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ERC leaders flag ‘massive wakeup call’ on European R&D funding

Image: Bob Bob [CC BY 2.0] via Flickr

Europe must respond to global competitors’ growing R&D spending, eminent scientists say

Leaders of the European Research Council, the EU’s most prestigious research funder, have told politicians that the disparities between spending on R&D by Europe and by its global competitors should be a “massive wakeup call”, and that increased spending is needed immediately to avoid scientific and technological dependence.

Europe’s R&D spending has been “stagnant” while China has set out plans for 7 per cent annual growth and the United States has approved “massive” investment in research and innovation, the ERC’s executive Scientific Council said in a statement it published on 19 July, which echoed a speech the funder’s interim president Jean-Pierre Bourguignon delivered to EU research ministers the same day.

“This should be a massive wakeup call for Europe’s policymakers. Europe cannot afford to content itself with a routine attitude at this critical moment. Decisive actions are needed now, so that in two decades time we will not be lamenting that Europe is a scientific follower dependent on others for the key knowledge and technologies its citizens need,” the leaders said.

‘Last chance’

They said a Pact for Research and Innovation, designed to reinvigorate the EU’s longstanding European Research Area policy initiative for raising standards and removing barriers to mobility, “may be the last chance” to realise the ERA goals, including spending on average 3 per cent of GDP on R&D.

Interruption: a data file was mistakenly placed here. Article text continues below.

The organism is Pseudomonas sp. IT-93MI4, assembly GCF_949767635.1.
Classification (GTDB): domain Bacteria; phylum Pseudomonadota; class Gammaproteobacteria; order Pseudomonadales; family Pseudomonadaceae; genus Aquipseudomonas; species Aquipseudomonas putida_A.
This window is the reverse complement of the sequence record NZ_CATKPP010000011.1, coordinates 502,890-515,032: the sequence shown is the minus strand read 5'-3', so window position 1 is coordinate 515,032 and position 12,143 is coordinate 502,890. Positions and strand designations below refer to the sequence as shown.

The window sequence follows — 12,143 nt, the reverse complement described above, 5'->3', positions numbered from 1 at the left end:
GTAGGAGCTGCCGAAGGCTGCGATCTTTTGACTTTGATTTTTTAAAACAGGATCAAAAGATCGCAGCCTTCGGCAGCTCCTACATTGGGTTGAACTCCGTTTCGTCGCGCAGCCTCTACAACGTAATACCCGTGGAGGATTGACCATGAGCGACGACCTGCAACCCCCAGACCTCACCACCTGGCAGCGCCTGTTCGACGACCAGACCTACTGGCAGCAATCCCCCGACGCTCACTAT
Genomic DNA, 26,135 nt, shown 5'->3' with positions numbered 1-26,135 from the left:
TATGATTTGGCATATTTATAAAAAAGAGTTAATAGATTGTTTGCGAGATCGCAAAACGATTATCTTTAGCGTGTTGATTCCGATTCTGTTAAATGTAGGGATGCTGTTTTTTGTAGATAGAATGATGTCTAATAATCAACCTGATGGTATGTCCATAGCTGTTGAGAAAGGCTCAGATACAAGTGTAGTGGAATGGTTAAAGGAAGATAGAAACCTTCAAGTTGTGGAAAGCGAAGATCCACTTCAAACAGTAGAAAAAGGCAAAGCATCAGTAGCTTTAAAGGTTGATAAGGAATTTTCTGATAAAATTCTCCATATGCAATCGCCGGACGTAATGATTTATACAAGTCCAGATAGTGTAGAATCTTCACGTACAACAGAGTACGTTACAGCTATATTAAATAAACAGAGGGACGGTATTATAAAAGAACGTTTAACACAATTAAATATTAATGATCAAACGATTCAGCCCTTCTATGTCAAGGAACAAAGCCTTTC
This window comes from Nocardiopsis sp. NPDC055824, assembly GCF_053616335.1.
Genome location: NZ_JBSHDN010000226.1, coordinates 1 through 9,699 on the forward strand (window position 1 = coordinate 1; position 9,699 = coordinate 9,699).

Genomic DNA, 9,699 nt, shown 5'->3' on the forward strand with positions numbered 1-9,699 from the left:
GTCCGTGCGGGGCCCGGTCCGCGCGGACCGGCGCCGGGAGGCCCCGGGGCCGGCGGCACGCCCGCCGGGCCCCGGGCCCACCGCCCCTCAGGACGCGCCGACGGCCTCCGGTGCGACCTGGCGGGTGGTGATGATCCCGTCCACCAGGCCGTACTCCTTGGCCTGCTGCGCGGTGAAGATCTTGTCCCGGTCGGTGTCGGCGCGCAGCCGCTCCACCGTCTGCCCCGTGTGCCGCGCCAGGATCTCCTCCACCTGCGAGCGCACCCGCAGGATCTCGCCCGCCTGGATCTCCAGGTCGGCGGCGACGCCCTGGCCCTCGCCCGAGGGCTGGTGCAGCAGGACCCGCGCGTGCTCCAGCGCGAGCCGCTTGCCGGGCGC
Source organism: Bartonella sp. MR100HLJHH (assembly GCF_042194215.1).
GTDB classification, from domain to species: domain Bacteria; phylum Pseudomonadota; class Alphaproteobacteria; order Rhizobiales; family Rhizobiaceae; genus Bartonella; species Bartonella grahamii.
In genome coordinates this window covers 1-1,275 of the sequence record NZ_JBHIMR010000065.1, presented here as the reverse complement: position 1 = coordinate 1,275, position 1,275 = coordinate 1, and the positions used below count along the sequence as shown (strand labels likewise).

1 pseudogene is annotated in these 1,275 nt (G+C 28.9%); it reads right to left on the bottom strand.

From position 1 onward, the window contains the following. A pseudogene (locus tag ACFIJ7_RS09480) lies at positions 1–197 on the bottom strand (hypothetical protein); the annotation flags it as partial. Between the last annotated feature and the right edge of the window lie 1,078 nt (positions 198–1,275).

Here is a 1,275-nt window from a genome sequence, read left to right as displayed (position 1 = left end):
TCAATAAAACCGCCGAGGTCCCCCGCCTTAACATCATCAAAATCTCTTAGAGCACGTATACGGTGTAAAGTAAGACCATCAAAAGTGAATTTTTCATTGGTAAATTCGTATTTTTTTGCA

A draft version of the pact published by the European Commission on 16 July only asks EU governments to “confirm their intention” to meet the target. Few governments meet it at present, and average EU spending on R&D has languished at about 2 per cent of GDP for years.

Long-term view

The ERC leaders asked ministers to take a long-term view of research investments, which they said only yield results when they nourish projects with objectives beyond immediate political priorities and are sustained by successive governments.

“Putting all the resources into certain priority areas can in reality lower our chances of achieving progress, even paradoxically in the priority areas,” the Scientific Council said.

Bourguignon gave his speech at an informal meeting attended by research ministers from the EU as well as delegates from countries belonging to the European Free Trade Association and the Western Balkans.

The plea for politicians to wake up to the danger Europe is facing came just days after EU governments decided they want to cut the proposed 2022 budget for the bloc’s R&D programme by €316 million.

This article also appeared in Research Fortnight